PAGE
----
Charlie Lilly v. City Of Erlanger, et al


OPINION filed : The judgment of the district court is AFFIRMED, decision not for publication. Martha Craig Daughtrey, Circuit Judge (AUTHORING) ; John M. Rogers, Circuit Judge and Bernice Bouie Donald, Circuit Judge.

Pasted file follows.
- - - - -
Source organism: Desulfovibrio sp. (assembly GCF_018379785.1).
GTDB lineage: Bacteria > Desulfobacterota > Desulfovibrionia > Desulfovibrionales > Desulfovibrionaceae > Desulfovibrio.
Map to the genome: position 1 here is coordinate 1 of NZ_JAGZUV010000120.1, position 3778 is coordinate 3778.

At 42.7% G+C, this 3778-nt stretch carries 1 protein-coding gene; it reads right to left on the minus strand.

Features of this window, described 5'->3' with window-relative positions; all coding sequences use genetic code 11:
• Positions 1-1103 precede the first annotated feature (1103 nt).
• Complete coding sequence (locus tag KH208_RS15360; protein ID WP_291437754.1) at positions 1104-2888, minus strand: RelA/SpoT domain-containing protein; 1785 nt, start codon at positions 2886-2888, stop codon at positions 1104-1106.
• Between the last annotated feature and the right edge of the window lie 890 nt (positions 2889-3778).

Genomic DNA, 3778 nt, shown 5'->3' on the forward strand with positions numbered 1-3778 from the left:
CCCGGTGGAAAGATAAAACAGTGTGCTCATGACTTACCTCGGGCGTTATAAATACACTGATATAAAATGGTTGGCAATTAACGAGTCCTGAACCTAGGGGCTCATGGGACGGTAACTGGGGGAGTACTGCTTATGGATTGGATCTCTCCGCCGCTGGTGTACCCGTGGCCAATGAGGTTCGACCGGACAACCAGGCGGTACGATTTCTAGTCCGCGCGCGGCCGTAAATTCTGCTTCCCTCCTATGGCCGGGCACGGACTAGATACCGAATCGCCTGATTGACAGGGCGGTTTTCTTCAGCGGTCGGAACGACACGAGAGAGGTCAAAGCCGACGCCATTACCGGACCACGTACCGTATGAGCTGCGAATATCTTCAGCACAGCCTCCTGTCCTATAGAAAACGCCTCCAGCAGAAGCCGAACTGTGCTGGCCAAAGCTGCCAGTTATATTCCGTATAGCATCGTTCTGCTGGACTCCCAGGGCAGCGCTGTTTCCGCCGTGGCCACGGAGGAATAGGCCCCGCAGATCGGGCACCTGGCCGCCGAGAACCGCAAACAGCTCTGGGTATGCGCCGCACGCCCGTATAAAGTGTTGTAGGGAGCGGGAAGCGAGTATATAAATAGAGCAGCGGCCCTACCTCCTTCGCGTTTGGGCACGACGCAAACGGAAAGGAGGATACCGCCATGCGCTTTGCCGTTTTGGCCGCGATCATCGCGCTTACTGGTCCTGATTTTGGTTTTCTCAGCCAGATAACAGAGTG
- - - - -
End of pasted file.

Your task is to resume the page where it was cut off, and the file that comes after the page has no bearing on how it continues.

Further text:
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Case: 14-5069 Document: 33-2 Filed: 01/23/2015 Page: 1 NOT RECOMMENDED FOR FULL-TEXT PUBLICATION File Name: 15a0071n.06 No. 14-5069 UNITED STATES COURT OF APPEALS FOR THE SIXTH CIRCUIT CHARLIE JEAN LILLY, Plaintiff-Appellant, v. CITY OF ERLANGER, LIEUTENANT KEVIN GILPIN, and DETECTIVE KIMBERLY KLARE, Defendants-Appellees. BEFORE: ) ) ) ) ) ) ) ) ) ) ) FILED Jan 23, 2015 DEBORAH S. HUNT, Clerk ON APPEAL FROM THE UNITED STATES DISTRICT COURT FOR THE EASTERN DISTRICT OF KENTUCKY DAUGHTREY, ROGERS, and DONALD, Circuit Judges. MARTHA CRAIG DAUGHTREY, Circuit Judge. Plaintiff Charlie Jean Lilly alleged that she was assaulted, bound, and raped in her Crescent Springs, Kentucky, apartment on July 9, 2010. Defendants Lieutenant Kevin Gilpin and Detective Kimberly Klare, law enforcement officials from the City of Erlanger who investigated the assault claim, concluded that Lilly concocted the rape allegation for some unexplained reason and thus charged her with falsely reporting an incident. After that charge was dismissed, Lilly filed suit against Gilpin, Klare, and numerous other individuals and governmental entities, raising claims of unlawful arrest, as well as other federal and state causes of action. The district court’s grant of summary judgment was proper because the defendants had probable cause to arrest Lilly on the charge lodged against her. Gilpin and Klare possessed the necessary probable cause to support the arrest, and Lilly has Case: 14-5069 Document: 33-2 Filed: 01/23/2015 Page: 2 No. 14-5069 Lilly v. City of Erlanger identified no genuine dispute of material fact that would undermine that determination. We therefore affirm the judgment of the district court granting summary judgment to defendants Gilpin and Klare and dismissing Lilly’s state-law claims without prejudice. Because Lilly does not challenge the district court’s dismissal of her claims against the municipal party, her ostensible appeal against the City of Erlanger has been abandoned. FACTUAL AND PROCEDURAL BACKGROUND In July 2010, Charlie Jean Lilly (formerly known as Leslie Sullivan Wood) was employed at the University of Cincinnati Hospital as a respiratory therapist. Even though she worked in Cincinnati, her primary residence was an apartment in Louisville, Kentucky. To be closer to her place of employment, she also maintained an apartment in a complex in Crescent Springs, Kentucky, where she would stay at least three days per week. What follows is primarily a summary of Lilly’s version of the events leading up to this litigation. Overnight on July 8, Lilly stayed at neither of her rented residences, instead spending the night at the home of her boyfriend in Henryville, Indiana. Lilly admitted that, prior to leaving Henryville on the morning of July 9, she and her boyfriend engaged in consensual intercourse. She then drove to her Crescent Springs apartment, arriving at “around noon.” After checking to make sure everything in the apartment was as it should be, Lilly read text messages and sent out her own text message “at maybe 1:30.” Because she was not required to clock in at the hospital until 6:45 p.m., Lilly took an Ambien to help her sleep and lay down on her bed for a nap. As was her custom, she first set the alarm on her phone for 5:00 p.m. and placed the phone under her pillow. Despite having taken an Ambien, Lilly was unable to fall asleep, and so, “a little after two,” she got out of bed, dressed in yoga pants and a yoga shirt, went outside onto her balcony, -2- Case: 14-5069 Document: 33-2 Filed: 01/23/2015 Page: 3 No. 14-5069 Lilly v. City of Erlanger “and stretched and did some yoga.” After coming back into the apartment and closing the balcony door behind her, she decided to shower before dressing for work. She had been in the shower for “probably five minutes” when she thought she heard something in the apartment. She claimed that less than two minutes later, she saw a shadow through the shower curtain just before she was hit in the back of the head and in the face with an object. She then “hung onto that shower [curtain] for dear life” with all her body weight before lapsing into unconsciousness while still wet from the shower. Lilly claims that when she regained consciousness, she had been tied spread-eagle on her bed with a washcloth in her mouth and a plastic bag over her head. Then, as Lilly stated: Like, it felt like somebody was giving me a pap smear. And – and – and then, like, then there was insertion, when there was insertion I guess, I knew that was a penis and I – I moved and that was when he hit me in the face. And he opened up the – I mean, he had a – one of those black ski masks on, so I knew that he was a small man and he had to have been a white man because the way he spoke to me it sounded like something my father would say. And – but I didn’t get any type of word. He just knocked me out again. And three times I – I felt like I saw his – through the bag, a shadow like he was jerking off, you know, with like the clothing. Although unable to describe her assailant in detail, Lilly did claim that “I know he was small. I know his penis was small,” that “he wasn’t well endowed,” and that “he was just a little taller than me.” She also offered that the assailant scraped her with what felt like a plastic knife before threatening, “[D]on’t take that rag out of your mouth or that plastic bag or I will come back and kill you.” Despite that warning, Lilly waited less than 15 minutes after hearing her attacker leave before twisting an arm free, retrieving her phone from under her pillow, and dialing for emergency assistance at 3:37 p.m. When the police arrived at Lilly’s apartment, they found the front door locked and deadbolted. The back door leading onto the balcony likewise was locked, but Officer Matthew -3- Case: 14-5069 Document: 33-2 Filed: 01/23/2015 Page: 4 No. 14-5069 Lilly v. City of Erlanger Kremer was able to climb onto the balcony and kick that door open. Once inside the apartment, the officer unlocked the front door to allow access to other emergency personnel and then checked on the condition of the plaintiff. Kremer noticed that Lilly, who identified herself as Leslie Wood, was lying naked on the bed with strips of red sheet tying her arms and legs to the corners of bed. He also observed a plastic bag over Lilly’s head and noted that the restraints were tied very loosely. In fact, another officer, Douglas Eagler, later testified that the sheets were tied so loosely “that had that been me, I believe I could have gotten out of that restraint with minimal effort.” Additionally, defendant Kevin Gilpin, upon examining the scene, recognized that only Lilly’s left foot was restrained by an actual knot in the sheets. The remaining strips of sheet merely were looped around the plaintiff’s extremities such that she should have been able to move her arms freely. The examination of Lilly’s apartment revealed that the bed on which the plaintiff was found was the only furniture in the residence. Despite the fact that Lilly claimed to have been showering when she first was attacked and that she had been dragged out of the shower onto her bed, the police found that the shower head, the shower walls, the bathroom floor, the plaintiff herself, and her bed sheets all were dry. Furthermore, a dry towel remained neatly folded over the side of the bathtub. The only evidence of any struggle in the bathroom of the apartment was, as Lt. Gilpin testified, the fact that a few shower-curtain rings had been pulled down as if “somebody grabbed [the shower curtain and] gave it a yank.” Therefore, according to Gilpin, “it didn’t look like it was a violent [yank], all-the-way ripped down.” Even though the plaintiff insisted that her attacker hit her multiple times with his fists and with the pitcher from a kitchen blender during the course of the assault, defendant Kimberly Klare, who also responded to the scene, saw no physical evidence that Lilly had been struck, -4- Case: 14-5069 Document: 33-2 Filed: 01/23/2015 Page: 5 No. 14-5069 Lilly v. City of Erlanger other than a bruise on the right side of her face. Defendant Gilpin corroborated that observation, noting that Lilly had a bruise on her upper right cheek when he first saw her in her apartment. Lilly eventually was transported to a local hospital, where she underwent a physical examination. Included in that examination were swabs of the plaintiff’s vagina and her external genitals, both of which indicated the presence of semen. At the hospital, however, Lilly mentioned to Detective Klare that she thought the assailant “probably was” wearing a condom, and that, in any event, he did not ejaculate inside of her, or as she put it, “He did not have a happy ending.”1 Lilly further stated to Klare that, when she first regained consciousness, she realized that her attacker was “playing inside of me with a plastic utensil” and “checking out my orifice.” Detective Klare also spoke with Lilly’s mother and stepfather at the hospital the night of the incident. According to the report Klare later filed, she explained to the parents that “there were some concerns with the account of events,” and she asked them whether they thought Lilly could have fabricated the rape claim. Klare noted that “[t]hey seemed to believe it could be possible and appeared to agree that some of the details did not make sense.” In their depositions given almost three years later, however, both parents were adamant that they believed the account offered by their daughter. Twelve days after the incident, Klare again spoke in person with Lilly and reviewed the events of July 9. Prior to the conclusion of the meeting, however, Lilly became nervous and abruptly ended the interview, ostensibly to attend to her father, who was, she claimed, in some sort of unidentified pain. According to Klare’s report, Lilly promised to speak with Klare again and also said that she “would speak to her boyfriend ‘Eddie’ about providing a control DNA 1 During her deposition conducted two years after the alleged attack, Lilly testified that she could not determine whether the attacker wore a condom or whether he ejaculated either inside or outside of her vagina that day. -5- Case: 14-5069 Document: 33-2 Filed: 01/23/2015 Page: 6 No. 14-5069 Lilly v. City of Erlanger sample,” in light of the fact that Lilly and Eddie had engaged in consensual intercourse the morning of the incident and that semen was present on the vaginal and exterior-genital swabs taken from the plaintiff at the hospital. Approximately two weeks later, on August 3, 2010, Lilly contacted Klare by phone to attempt to schedule the follow-up interview and, for the first time, mentioned to the detective that she had changed her name legally to Charlie Jean Lilly “for anonymity purposes.” In fact, however, Wood actually had petitioned to change her name to Lilly on June 30, 2010, and the request had been granted by court order on July 2, 2010, a full week prior to the attack from which Lilly claimed to be seeking anonymity. Despite her promises to meet with Klare again and to have her boyfriend provide a semen sample, and despite confirming appointments with Klare on multiple occasions, Lilly neither kept her appointments nor provided the police with a sample of “Eddie’s” semen to compare with bodily fluids recovered during administration of the rape-kit. In light of Lilly’s evasions, Klare’s own review of the evidence, and conversations with Lieutenant Gilpin, Klare began to believe that Lilly fabricated the rape allegation. As stated in Klare’s offense report: First there was an issue with how [Lilly] had been able to call 911. She had given conflicting statements on how she had obtained and dialed 911. . . . The investigators were also concerned with the fact that all doors to the apartment were locked from the inside, and the initial responding officer had to force entry into [her] patio door. [Lilly] had been bound with torn pieces of sheet that had been her property. Upon observation of the knots and fashion her wrists and ankles were tied, it was Det. Klare’s opinion that she could have tied herself up in this manner. Her left ankle was the only knot that appeared to be tied tightly. The sheet around her right foot/ankle was only looped and was not observed at any time to have been secure. [Lilly’s] right wrist was tied in a very large knot. However, the tie to her left wrist was tied around her wrist and looped around her neck. Det. Klare believes that [she] first tied her left wrist and left length in the sheet, so that she would be able to make the knot on her right wrist. With the amount of length left in the sheet on her left wrist, she would have been able to loop it around her head/neck -6- Case: 14-5069 Document: 33-2 Filed: 01/23/2015 Page: 7 No. 14-5069 Lilly v. City of Erlanger before lying down. The pillow under her head was not disturbed at all, and was centered under her head. [Lilly] had demonstrated at different times a couple of ways she was able to dial the phone. On one occasion, while at the hospital she indicated her wrists were bound together in one knot and she had gotten her left hand free. In a previous statement, [Lilly] had articulated that once she worked the phone into her left hand from under the pillow she was able to hold the phone out in front of her and dial the phone with her right hand. However, at no point in time did [she] make an attempt to free herself or remove the trash bag from her head. . . . Det. Klare and Lt. Gilpin both noted the day of the report that nothing was wet. [Lilly] had reported that she was in the shower at the time she was knocked unconscious. However, the shower was not running, there was no water found to be in the shower head, and the sheets around [Lilly] were not wet. The only moisture found on [her] was sweat around her hair line where the bag had been over her head. This only raises suspicion, because at one point [Lilly] had stated she had gotten her hair wet first while in the shower, and later changed that statement stating she had not gotten her hair wet at all. Also, in the bathroom it was noted that a towel was folded neatly over the tub wall. This was not consistent at all with [Lilly’s] account of a struggle and falling out of the tub. There was no water noted on the floor of the bathroom either. Klare also was informed by Lt. Gilpin that he had received an unsolicited phone call from Darrin Wood, Lilly’s ex-husband. Despite not having spoken with Lilly about the alleged rape, Darrin Wood stated to Gilpin, “I bet [she said] the rapist could not get an erection.” When asked why he would suggest that his ex-wife would make such a comment, Wood claimed, “That’s her. That’s exactly what she would say. . . . I have no idea if she said it or not, but I guarantee you she did.” Wood insisted that the plaintiff is a chronic liar, even having gone so far as to tell people she was pregnant, despite having had a total hysterectomy. Furthermore, Wood claimed that when speaking to Lilly the day prior to the alleged attack, Lilly mentioned “that she’s going to do anything she can to get out of her lease at the apartment and get out of her job at University Hospital.” -7- Case: 14-5069 Document: 33-2 Filed: 01/23/2015 Page: 8 No. 14-5069 Lilly v. City of Erlanger Eventually, Klare presented her concerns to an assistant prosecutor who drafted a warrant for Lilly’s arrest. The warrant was signed by a county judge, and Lilly was arrested on August 18, 2010, for falsely reporting an incident on July 9, 2010, in violation of Kentucky Revised Statute § 519.040. On September 30, 2010, Klare informed the Kentucky State Police Laboratory that an analysis of the rape kit evidence previously collected from Lilly need not be conducted because charges had been filed against Lilly for making a false report. Despite the evidence of fabrication marshalled by the police, the state prosecutor later moved for dismissal of the charges without prejudice after “acknowledging currently there is some difficulty with meeting [the state’s] burden of proof.” The state court granted that request, and Lilly responded by filing this suit. In her complaint, the plaintiff named numerous defendants, and raised federal claims of unlawful arrest, unlawful detention and imprisonment, and refusing or neglecting to prevent harassment of the plaintiff, as well as state-law claims of false arrest/false imprisonment, assault, battery, abuse of process, malicious prosecution, intentional infliction of emotional distress, negligent infliction of emotional distress, defamation, negligence, and gross negligence. After extensive discovery, the defendants moved for summary judgment. The district court concluded that Lilly had conceded her claims against all defendants except Gilpin and Klare. The court then determined that “undisputed facts were at least sufficient for a reasonable officer in Defendants’ position to believe there was probable cause” to arrest Lilly for the charged offense. Furthermore, the district court ruled that Gilpin and Klare were entitled to qualified immunity from suit “because, even if probable cause does not exist, the facts were sufficient that a reasonable officer, in the Defendant officers’ position, would not know he was violating Plaintiff’s clearly established constitutional rights.” In light of the dismissal of all federal claims -8- Case: 14-5069 Document: 33-2 Filed: 01/23/2015 Page: 9 No. 14-5069 Lilly v. City of Erlanger against the defendants, the district court exercised its discretion to dismiss the remaining statelaw claims without prejudice. DISCUSSION Probable Cause to Arrest We review de novo the grant of summary judgment by a district court. See Dodd v. Donahoe, 715 F.3d 151, 155 (6th Cir. 2013). Summary judgment will be granted “if the movant shows that there is no genuine dispute as to any material fact and the movant is entitled to judgment as a matter of law.” Fed. R. Civ. P. 56(a). A genuine dispute of material fact exists only when, assuming the truth of the non-moving party’s evidence and construing all inferences from that evidence in the light most favorable to the non-moving party, there is sufficient evidence for a trier of fact to find for that party. See Ciminillo v. Streicher, 434 F.3d 461, 464 (6th Cir. 2006). A non-moving party cannot withstand summary judgment, however, by introduction of a “mere scintilla” of evidence in its favor. Id. Pursuant to the provisions of Kentucky Revised Statute § 519.040(1)(b), “[a] person is guilty of falsely reporting an incident when he . . . [r]eports to law enforcement authorities an offense or incident within their official concern knowing that it did not occur.” The parties to this litigation do not, and indeed cannot, dispute that Lilly reported to law enforcement authorities an “incident within their official concern.” The relevant issue on appeal, therefore, is whether the defendants had probable cause to believe that Lilly knew that the rape actually did not occur. “[F]ederal law dictates whether probable cause existed for an arrest.” Kennedy v. City of Villa Hills, 635 F.3d 210, 215 (6th Cir. 2011). As we recently recognized in Kinlin v. Kline, “Whether probable cause exists in a particular situation . . . is often difficult to determine” -9- Case: 14-5069 Document: 33-2 Filed: 01/23/2015 Page: 10 No. 14-5069 Lilly v. City of Erlanger because the concept “deals with probabilities and depends on the totality of the circumstances.” 749 F.3d 573, 577-78 (6th Cir. 2014) (citing Illinois v. Gates, 462 U.S. 213, 232 (1983); Brinegar v. United States, 338 U.S. 160, 175 (1949)). At its essence, however, a determination of probable cause to arrest depends simply on “whether, at the moment the arrest was made, . . . the facts and circumstances within [the officers’] knowledge and of which they had reasonably trustworthy information were sufficient to warrant a prudent man in believing that the [arrestee] had committed . . . an offense.” Beck v. Ohio, 379 U.S. 89, 91 (1964). “Probable cause is defined as reasonable grounds for belief, supported by less than prima facie proof but more than mere suspicion.” United States v. Ferguson, 8 F.3d 385, 392 (6th Cir. 1993) (en banc) (internal quotation marks and citation omitted). Moreover, in evaluating the legitimacy of a probable-cause determination, “[w]e consider only the information possessed by the arresting officer at the time of the arrest.” Harris v. Bornhorst, 513 F.3d 503, 511 (6th Cir. 2008) (citations omitted). Despite a natural caution to refrain from blaming (and incriminating) a person alleging a sexual assault, our examination of the totality of the circumstances in this case inexorably leads to the conclusion that it was not unreasonable for Gilpin and Klare to believe that Lilly falsely reported to the police that she had been raped in her apartment. They had before them statements and evidence that clearly offered much more than mere suspicion that the rape claim was fabricated. Moreover, Lilly’s ex-husband voluntarily contacted the police and confirmed their initial impressions that the plaintiff might well be lying about the events of July 9, 2010. Indeed, Darrin Wood predicted that Lilly would tell them that the attacker was unable to obtain an erection because “[t]hat’s her. That’s exactly what she would say.” In fact, Lilly did claim that -10- Case: 14-5069 Document: 33-2 Filed: 01/23/2015 Page: 11 No. 14-5069 Lilly v. City of Erlanger the person who allegedly assaulted her did not ejaculate or, in her words, “have a happy ending,” and that she saw and heard him masturbating. Pertinent to the officers’ probable-cause determination was the incongruity between Lilly’s description of the attack and the physical evidence observed by the defendants upon entering the apartment. It is true that Klare mentioned in her report that the investigators were concerned that both doors were locked from the inside of the apartment and that one of the first officers to arrive on the scene was forced to kick open the balcony door. As Lilly argues, however, other evidence indicates that the back door had a typical handle lock and that an intruder, for no apparent reason, could have pulled the locked door shut behind him as he exited the apartment. Thus, the fact that Lilly was confined within a locked apartment does not necessarily cast doubt upon her account of the pertinent events. Nonetheless, other observations by the officers provided more substantial evidence of fabrication. Lilly steadfastly claimed that she was in the shower when she was first attacked, and initially, she insisted that she had been in the shower for approximately seven minutes before being hit in the head and face with the pitcher from a blender. After being so battered, the plaintiff said that she grabbed the shower curtain and leaned on it with all her weight prior to losing consciousness and being dragged to her bed. The physical condition of the apartment’s bathroom belies any such confrontation. Not only were the shower walls and shower head completely dry, but the damage to the shower curtain was so minimal that Gilpin asserted that it could have been caused by one simple tug on the curtain. Of even greater importance in the officers’ decision-making process was the fact that a perfectly dry towel remained neatly folded over the side of the bathtub. Had Lilly been showering in that tub for even a fraction of the time she claimed to have been, the towel would likely have been completely soaked. Furthermore, -11- Case: 14-5069 Document: 33-2 Filed: 01/23/2015 Page: 12 No. 14-5069 Lilly v. City of Erlanger had Lilly struggled with her attacker as she claimed and then been dragged out of the tub unconscious, the towel would not have remained as undisturbed as it was. Additionally, the floor of the bathroom had no wet areas, and the bed to which the victim was dragged also showed no signs of dampness. Lilly insisted that she had been bound with strips of bed linen to the four corners of the bed. Nevertheless, the officers who arrived at the scene noticed that only the plaintiff’s left leg was tied securely by the sheets. The sheets around her right leg and her two arms were loosely looped over those extremities such that a person of Lilly’s age and size easily should have been able to extricate herself from the “bindings” prior to the arrival of the police. Damningly, even though Lilly apparently was able to free one arm enough to retrieve her phone from under the pillow, remove the washcloth from her mouth, and dial 911, she still had the plastic garbage bag over her head when the officers came on the scene. Indeed, they commented that when they arrived in the apartment, the bag was covering her head and face, even though she could have removed it easily. Lilly herself, during her 911 call, even apologized to the dispatcher for being difficult to understand over the phone because she had plastic over her face. Additional considerations that helped form the defendants’ opinion that Lilly had not been raped as she reported included the fact that she initially stated to Klare that she had changed her name legally from Leslie Sullivan Wood to Charlie Jean Lilly out of fear that her attacker would find her and assault her again. In fact, however, Lilly had obtained the name change a full week prior to the alleged attack. Also, Klare placed importance on the fact that Lilly continually canceled appointments to meet with the police who were, at that time, still ostensibly seeking information and assistance in order to capture the perpetrator of the attack, assault, and rape. Klare also deemed it unusual that Lilly did not help the police obtain a sample of the plaintiff’s -12- Case: 14-5069 Document: 33-2 Filed: 01/23/2015 Page: 13 No. 14-5069 Lilly v. City of Erlanger boyfriend’s semen so that forensic analysis could determine whether the traces of semen found on vaginal and exterior-genital swabs could be traced to the attacker, rather than to the boyfriend with whom Lilly admitted having consensual intercourse the morning of the incident. Neither singularly nor collectively do these observations and evidence prove definitively that Lilly fabricated the claim that she had been attacked and raped in her apartment on July 9, 2010. Without question, however, the facts provide a reasonable ground for believing Lilly was guilty of the crime with which she was charged. Again, probable-cause determinations deal only with probabilities, and the facts and circumstances of which the defendant officers in this case had knowledge “were sufficient to warrant a prudent man in believing that [Lilly] had committed or was committing an offense.” Beck, 379 U.S. at 91. Because Gilpin and Klare had probable cause to arrest Lilly for falsely reporting an incident, the district court did not err in granting summary judgment to the defendants on Lilly’s claims of unlawful arrest and detainment. Qualified Immunity from Suit The district court concluded that even if the defendants did not have probable cause to arrest Lilly, they should be protected from liability in this case by principles of qualified immunity. The doctrine of qualified immunity developed in order to provide protection from civil liability under 42 U.S.C. ' 1983 for government officials in the performance of discretionary duties. However, such protection is available only if the officials’ “conduct does not violate clearly established statutory or constitutional rights of which a reasonable person would have known.” Harlow v. Fitzgerald, 457 U.S. 800, 818 (1982). Consequently, in order to determine whether any defendant is shielded by qualified immunity, “we apply the two-prong Saucier test and inquire (1) whether the officer violated a constitutional right and (2) if so, whether that constitutional right was clearly established such that a ‘reasonable official would -13- Case: 14-5069 Document: 33-2 Filed: 01/23/2015 Page: 14 No. 14-5069 Lilly v. City of Erlanger understand that what he is doing violates that right.’” Simmonds v. Genesee Cnty., 682 F.3d 438, 443-44 (6th Cir. 2012) (quoting Saucier v. Katz, 533 U.S. 194, 202 (2001) (citation and internal quotation marks omitted), abrogated in part by Pearson v. Callahan, 555 U.S. 223, 236 (2009)). AA court of appeals may exercise its discretion to decide which prong of the test to address first in light of the circumstances of the case.@ Bishop v. Hackel, 636 F.3d 757, 765 (6th Cir. 2011) (citing Pearson, 555 U.S. at 236). The Fourth Amendment to the United States Constitution states clearly that “no Warrants shall issue, but upon probable cause.” The law thus is, and long has been, well-established that an individual cannot be arrested legally in the absence of a probable-cause determination. However, because defendants Gilpin and Klare did have the probable cause necessary to arrest Lilly for falsely reporting an incident, there is no need for further analysis of the officers’ entitlement to a defense of qualified immunity. Absent proof of a constitutional violation, the defendants need not rely upon qualified-immunity principles to escape liability in this case. Supplemental Jurisdiction Over Plaintiff’s State-Law Claims Pursuant to the provisions of 28 U.S.C. § 1367(a), federal district courts have supplemental jurisdiction “over all other claims that are so related to claims [over which the courts have original jurisdiction] that they form part of the same case or controversy under Article III of the United States Constitution.” In this case, the plaintiff raised numerous state-law causes of action arising from the same operative facts as her federal constitutional claims. But because the district court dismissed those federal claims, it was within its discretion to decline to exercise its supplemental jurisdiction as well. See Bennett v. CMH Homes, Inc., 770 F.3d 511, 516 (6th Cir. 2014) (stating that following dismissal of federal claims, “the district court in its discretion may properly choose whether to exercise § 1367(a) jurisdiction over the supplemental -14- Case: 14-5069 Document: 33-2 Filed: 01/23/2015 Page: 15 No. 14-5069 Lilly v. City of Erlanger state-law claims” (quoting Orton v. Johnny’s Lunch Franchise, LLC, 668 F.3d 843, 850 (6th Cir. 2012))). The district court thus did not err in dismissing Lilly’s state-law claims without prejudice. CONCLUSION For the reasons set out above, we conclude that the district court properly granted summary judgment to the defendants on Lilly’s federal claims and appropriately exercised its discretion to decline to assert jurisdiction over Lilly’s state-law tort claims. AFFIRM the judgment of the district court. -15- We therefore